by WorldTribune Staff, April 11, 2018
Israel has the capability to bring down Syrian President Bashar Assad, but if Russia were to join the battle, the United States would have to as well, a former Israeli Air Force general said.
“Israel is capable of dealing with many threats on its own – and if necessary, could deal with Assad’s regime, and even topple it,” Amos Yadlin, former head of the IDF Military Intelligence Directorate wrote in an April 11 op-ed for Arutz Sheva.
“However, if the escalation to open conflict with Iran continues, or brings in Russian interference – Israel will need U.S. aid. Here, too, the Israeli and American interests are similar. It’s very important to strategically coordinate with the U.S., in preparation for such a scenario.”
Yadlin noted that while Assad’s reported chemical weapons attack on the town of Douma and Israel’s attack on the T-4 airbase in Homs “seem to be separate” events, “they could consolidate into a very significant development.”
“Regarding an expected U.S. attack in Syria: U.S. President Donald Trump has a few options,” Yadlin wrote. “He can decide on a punitive act, such as the one last year. But true deterrence will be achieved only with a wide-scale and continuing operation. That is possible, but only if the strategic goals in Syria are widened to include, other than the conflict with ISIS, the goal of stopping Iran.”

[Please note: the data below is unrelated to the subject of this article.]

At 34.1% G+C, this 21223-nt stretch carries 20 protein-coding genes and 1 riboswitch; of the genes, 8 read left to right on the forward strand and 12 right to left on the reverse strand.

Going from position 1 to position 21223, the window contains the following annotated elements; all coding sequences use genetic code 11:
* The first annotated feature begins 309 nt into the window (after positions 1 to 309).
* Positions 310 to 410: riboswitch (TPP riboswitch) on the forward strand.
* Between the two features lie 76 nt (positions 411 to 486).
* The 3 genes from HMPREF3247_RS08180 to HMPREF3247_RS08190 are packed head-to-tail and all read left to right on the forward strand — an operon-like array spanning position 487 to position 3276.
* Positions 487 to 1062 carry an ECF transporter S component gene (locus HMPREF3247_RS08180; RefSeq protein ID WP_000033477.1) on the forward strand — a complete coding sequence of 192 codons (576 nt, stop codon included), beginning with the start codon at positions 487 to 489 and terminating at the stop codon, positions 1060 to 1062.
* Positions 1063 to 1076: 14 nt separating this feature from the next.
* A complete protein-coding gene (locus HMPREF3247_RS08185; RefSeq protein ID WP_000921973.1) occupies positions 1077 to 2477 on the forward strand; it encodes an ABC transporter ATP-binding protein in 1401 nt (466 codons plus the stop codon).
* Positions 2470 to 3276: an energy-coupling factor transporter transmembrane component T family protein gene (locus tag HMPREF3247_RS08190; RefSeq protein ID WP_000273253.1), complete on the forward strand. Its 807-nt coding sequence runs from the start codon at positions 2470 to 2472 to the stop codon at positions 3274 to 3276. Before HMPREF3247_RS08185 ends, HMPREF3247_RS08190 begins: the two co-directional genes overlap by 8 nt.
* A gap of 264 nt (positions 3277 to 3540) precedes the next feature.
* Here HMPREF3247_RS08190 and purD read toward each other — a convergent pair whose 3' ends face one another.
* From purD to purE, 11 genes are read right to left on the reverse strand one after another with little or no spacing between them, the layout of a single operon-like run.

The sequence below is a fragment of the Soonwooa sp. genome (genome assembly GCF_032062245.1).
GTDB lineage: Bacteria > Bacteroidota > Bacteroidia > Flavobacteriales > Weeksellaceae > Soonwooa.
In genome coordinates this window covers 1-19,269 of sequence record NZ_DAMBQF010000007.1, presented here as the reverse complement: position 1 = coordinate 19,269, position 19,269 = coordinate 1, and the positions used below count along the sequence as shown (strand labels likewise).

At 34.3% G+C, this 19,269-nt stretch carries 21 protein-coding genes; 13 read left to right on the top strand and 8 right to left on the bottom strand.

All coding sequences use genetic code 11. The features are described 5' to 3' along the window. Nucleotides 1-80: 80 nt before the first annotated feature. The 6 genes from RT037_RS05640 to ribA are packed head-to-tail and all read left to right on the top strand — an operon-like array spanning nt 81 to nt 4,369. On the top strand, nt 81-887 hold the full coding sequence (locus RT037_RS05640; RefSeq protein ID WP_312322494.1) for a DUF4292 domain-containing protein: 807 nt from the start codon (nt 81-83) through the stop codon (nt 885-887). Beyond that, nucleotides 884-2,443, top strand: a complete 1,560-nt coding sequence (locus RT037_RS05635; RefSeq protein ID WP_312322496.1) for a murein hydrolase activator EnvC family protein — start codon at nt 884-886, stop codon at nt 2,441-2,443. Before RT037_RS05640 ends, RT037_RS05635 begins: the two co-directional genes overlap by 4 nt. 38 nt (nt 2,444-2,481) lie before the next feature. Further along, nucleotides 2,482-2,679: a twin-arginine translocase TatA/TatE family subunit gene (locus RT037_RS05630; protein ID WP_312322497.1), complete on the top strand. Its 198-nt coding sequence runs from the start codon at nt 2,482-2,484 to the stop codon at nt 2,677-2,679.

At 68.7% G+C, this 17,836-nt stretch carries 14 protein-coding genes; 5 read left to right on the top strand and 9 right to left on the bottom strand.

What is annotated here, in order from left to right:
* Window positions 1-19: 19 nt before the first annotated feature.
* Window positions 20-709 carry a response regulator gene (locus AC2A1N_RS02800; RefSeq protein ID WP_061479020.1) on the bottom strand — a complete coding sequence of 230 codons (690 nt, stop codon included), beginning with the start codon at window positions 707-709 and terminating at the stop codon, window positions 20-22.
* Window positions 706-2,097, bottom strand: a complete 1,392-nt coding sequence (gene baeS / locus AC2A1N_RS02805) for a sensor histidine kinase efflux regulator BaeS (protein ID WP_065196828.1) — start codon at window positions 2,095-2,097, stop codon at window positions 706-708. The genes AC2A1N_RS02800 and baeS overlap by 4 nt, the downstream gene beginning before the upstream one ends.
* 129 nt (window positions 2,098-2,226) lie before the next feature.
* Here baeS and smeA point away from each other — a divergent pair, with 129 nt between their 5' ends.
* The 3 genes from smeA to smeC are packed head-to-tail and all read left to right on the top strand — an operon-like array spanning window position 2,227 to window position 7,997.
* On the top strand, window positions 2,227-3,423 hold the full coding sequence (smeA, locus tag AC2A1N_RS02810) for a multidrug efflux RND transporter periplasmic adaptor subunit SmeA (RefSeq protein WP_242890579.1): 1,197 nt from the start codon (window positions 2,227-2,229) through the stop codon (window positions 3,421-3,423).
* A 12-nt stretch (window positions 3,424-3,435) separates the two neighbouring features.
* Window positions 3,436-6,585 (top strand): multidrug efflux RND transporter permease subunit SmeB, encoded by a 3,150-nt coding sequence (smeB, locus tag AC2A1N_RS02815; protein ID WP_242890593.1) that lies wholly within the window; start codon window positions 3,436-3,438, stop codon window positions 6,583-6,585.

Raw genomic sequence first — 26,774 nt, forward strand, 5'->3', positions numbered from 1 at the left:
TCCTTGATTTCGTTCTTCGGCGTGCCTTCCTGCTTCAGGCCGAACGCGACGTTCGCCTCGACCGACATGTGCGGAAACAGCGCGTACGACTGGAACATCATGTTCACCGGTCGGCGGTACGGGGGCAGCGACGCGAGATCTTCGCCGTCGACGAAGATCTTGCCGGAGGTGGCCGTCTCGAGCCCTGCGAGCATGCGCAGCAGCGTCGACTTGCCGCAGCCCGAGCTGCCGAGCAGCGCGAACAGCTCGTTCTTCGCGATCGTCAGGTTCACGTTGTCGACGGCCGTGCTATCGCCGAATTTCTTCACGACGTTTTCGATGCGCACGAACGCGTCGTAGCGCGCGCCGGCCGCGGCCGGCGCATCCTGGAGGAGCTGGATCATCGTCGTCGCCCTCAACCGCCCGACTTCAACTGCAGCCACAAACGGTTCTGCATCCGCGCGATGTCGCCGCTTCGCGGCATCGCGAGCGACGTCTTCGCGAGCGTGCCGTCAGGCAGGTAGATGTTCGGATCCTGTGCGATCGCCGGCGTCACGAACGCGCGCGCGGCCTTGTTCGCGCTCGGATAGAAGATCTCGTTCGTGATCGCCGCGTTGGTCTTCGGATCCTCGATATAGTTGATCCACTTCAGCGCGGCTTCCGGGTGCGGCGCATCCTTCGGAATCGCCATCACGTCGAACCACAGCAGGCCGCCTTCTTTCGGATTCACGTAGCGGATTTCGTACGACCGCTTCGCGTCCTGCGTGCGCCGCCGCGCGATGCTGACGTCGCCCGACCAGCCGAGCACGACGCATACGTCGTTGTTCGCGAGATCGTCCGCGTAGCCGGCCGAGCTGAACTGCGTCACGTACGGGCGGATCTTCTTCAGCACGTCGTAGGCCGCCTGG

Iran, meanwhile, “will respond to the alleged Israeli attack, even if not immediately, and even if not from Iran,” Yadlin wrote. “Possible options include Syria, Lebanon, or around the world, and in addition to their usual emissaries, they will want to include an official Iranian response to the murder of their soldiers, in an effort to deter Israel from further harming Iranian bases in Syria.”
Israel has said it will not allow Iran have a permanent military presence in Syria. Israel also seeks to cancel the 2015 Iran nuclear deal.
“Both of these goals are important to Israel, and they aim to prevent enormous dangers in the future, even if they include dangers in the present,” Yadlin wrote.
“We need to prepare for the next possible steps in this operation, including for our enemies’ response, and Iran’s possible establishment [in the area] in the future.”